Project used no general fund dollars, will reduce energy costs

With oil prices rising, the Estacada School District realized the way it was generating energy for the high school had to change. The district has solved that problem with help from McKinstry, Essention Inc. and the addition of a biomass boiler for the school that will stabilize energy costs.

When the district's energy bills came across the desk of the district's business manager, Donna Cancio, she saw that some months had such high numbers that the volatility in cost was beginning to put the district in a tough place. Evaluating her options with McKinstry's business development manager Cam Hamilton, Cancio realized the district could get money from the American Recovery and Reinvestment Act to help fund a renewable energy project.

With news that the school could get the $1 million necessary to fund the project, through a government loan and a $420,000 grant, without using any general fund dollars, McKinstry and the district began to look at systems.

A biomass boiler quickly emerged as the school's best option for a number of reasons. First, the cost of the wood pellets needed for the boiler is much more stable than the price of oil. Second, Cancio saw the opportunity to install a renewable energy source was an educational decision as well.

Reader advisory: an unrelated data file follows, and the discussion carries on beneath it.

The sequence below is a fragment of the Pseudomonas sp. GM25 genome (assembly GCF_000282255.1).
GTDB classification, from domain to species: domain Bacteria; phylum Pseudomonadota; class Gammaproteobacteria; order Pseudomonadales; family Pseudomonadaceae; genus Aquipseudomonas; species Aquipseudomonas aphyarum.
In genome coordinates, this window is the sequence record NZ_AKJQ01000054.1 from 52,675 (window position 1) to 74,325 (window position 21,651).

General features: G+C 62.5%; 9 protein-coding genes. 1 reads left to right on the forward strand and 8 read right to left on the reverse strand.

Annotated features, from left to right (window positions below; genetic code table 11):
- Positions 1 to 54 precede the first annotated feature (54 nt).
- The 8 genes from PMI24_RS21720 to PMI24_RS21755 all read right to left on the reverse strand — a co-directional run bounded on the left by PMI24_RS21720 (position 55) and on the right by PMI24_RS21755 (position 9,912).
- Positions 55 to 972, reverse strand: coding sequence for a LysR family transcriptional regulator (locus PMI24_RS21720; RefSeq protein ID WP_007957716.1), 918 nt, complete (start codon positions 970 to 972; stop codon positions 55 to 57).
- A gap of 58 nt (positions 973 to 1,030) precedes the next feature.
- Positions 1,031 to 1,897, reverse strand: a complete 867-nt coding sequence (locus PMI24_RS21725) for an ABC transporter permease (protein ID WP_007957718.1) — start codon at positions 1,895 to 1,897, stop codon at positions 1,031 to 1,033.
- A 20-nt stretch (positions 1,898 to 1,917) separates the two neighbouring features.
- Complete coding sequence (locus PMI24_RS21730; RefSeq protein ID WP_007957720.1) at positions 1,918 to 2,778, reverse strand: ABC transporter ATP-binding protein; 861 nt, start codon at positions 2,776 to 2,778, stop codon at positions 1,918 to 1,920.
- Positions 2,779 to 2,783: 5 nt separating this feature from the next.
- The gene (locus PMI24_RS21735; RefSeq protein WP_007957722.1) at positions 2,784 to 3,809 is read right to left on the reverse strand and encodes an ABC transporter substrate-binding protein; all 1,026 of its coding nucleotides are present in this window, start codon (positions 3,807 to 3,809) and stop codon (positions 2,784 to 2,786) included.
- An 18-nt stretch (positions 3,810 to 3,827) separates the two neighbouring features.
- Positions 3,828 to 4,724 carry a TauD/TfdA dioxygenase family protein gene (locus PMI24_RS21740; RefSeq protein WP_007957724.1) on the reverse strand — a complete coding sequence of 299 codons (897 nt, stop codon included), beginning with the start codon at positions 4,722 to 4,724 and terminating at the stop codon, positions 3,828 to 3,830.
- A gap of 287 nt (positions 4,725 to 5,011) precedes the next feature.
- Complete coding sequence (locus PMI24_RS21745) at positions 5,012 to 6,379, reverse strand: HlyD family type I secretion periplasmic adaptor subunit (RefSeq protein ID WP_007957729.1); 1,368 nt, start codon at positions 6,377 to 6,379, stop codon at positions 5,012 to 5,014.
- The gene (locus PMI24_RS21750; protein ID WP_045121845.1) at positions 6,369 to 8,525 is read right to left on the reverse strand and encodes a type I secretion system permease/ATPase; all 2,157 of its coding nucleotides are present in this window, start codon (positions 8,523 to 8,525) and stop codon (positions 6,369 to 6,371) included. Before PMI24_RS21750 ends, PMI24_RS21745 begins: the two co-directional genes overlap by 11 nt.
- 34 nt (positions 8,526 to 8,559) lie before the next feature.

'Our goal was to reduce our annual costs, but there is a lot of educational merit to this project as well because there is a lot of value in having new technology on campus, especially with renewable energy,' Cancio said.

The overall savings the project offered the school was estimated at about $12,700 per year; however, that estimate was based on old oil prices of $2.20 per gallon, which have increased.

Aside from the annual savings and the economic stability the program has offered, the district's image is also being boosted by the project.

'Estacada received the largest award from the state energy fund of anyone,' McKinstry's Business Development Manager Cam Hamilton said, 'and this puts Estacada on the map in a very good light, especially as we use this as a showcase for Oregon.'

Once the boiler is up and running, estimated to be toward the end of September, the new fuel will reduce the carbon dioxide output by approximately 500,000 pounds per year. That number is the equivalent to taking 33 cars off the road for a year or planting 80 acres of new trees.

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